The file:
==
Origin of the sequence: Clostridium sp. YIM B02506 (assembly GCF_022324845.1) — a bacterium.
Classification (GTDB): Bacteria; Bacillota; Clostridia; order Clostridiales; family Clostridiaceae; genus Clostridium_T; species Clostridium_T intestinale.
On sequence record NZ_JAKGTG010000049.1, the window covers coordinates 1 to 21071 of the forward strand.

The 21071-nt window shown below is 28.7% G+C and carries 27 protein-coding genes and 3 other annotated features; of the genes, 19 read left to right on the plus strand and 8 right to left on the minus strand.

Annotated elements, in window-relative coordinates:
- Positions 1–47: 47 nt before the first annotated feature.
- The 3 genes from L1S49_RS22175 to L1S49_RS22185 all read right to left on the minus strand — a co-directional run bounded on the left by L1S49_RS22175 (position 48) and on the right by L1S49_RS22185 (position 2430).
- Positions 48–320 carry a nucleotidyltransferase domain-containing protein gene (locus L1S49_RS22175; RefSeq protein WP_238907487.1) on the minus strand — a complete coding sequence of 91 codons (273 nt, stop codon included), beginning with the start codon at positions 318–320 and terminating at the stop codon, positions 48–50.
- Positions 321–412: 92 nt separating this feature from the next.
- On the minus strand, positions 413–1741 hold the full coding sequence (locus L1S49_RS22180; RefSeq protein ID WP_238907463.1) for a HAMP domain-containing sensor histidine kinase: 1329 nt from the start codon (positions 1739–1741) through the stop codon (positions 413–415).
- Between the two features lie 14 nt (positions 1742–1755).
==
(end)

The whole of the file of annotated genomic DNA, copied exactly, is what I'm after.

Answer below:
Origin of the sequence: Clostridium sp. YIM B02506 (assembly GCF_022324845.1) — a bacterium.
Classification (GTDB): Bacteria; Bacillota; Clostridia; order Clostridiales; family Clostridiaceae; genus Clostridium_T; species Clostridium_T intestinale.
On sequence record NZ_JAKGTG010000049.1, the window covers coordinates 1 to 21071 of the forward strand.

The 21071-nt window shown below is 28.7% G+C and carries 27 protein-coding genes and 3 other annotated features; of the genes, 19 read left to right on the plus strand and 8 right to left on the minus strand.

Annotated elements, in window-relative coordinates:
- Positions 1–47: 47 nt before the first annotated feature.
- The 3 genes from L1S49_RS22175 to L1S49_RS22185 all read right to left on the minus strand — a co-directional run bounded on the left by L1S49_RS22175 (position 48) and on the right by L1S49_RS22185 (position 2430).
- Positions 48–320 carry a nucleotidyltransferase domain-containing protein gene (locus L1S49_RS22175; RefSeq protein WP_238907487.1) on the minus strand — a complete coding sequence of 91 codons (273 nt, stop codon included), beginning with the start codon at positions 318–320 and terminating at the stop codon, positions 48–50.
- Positions 321–412: 92 nt separating this feature from the next.
- On the minus strand, positions 413–1741 hold the full coding sequence (locus L1S49_RS22180; RefSeq protein ID WP_238907463.1) for a HAMP domain-containing sensor histidine kinase: 1329 nt from the start codon (positions 1739–1741) through the stop codon (positions 413–415).
- Between the two features lie 14 nt (positions 1742–1755).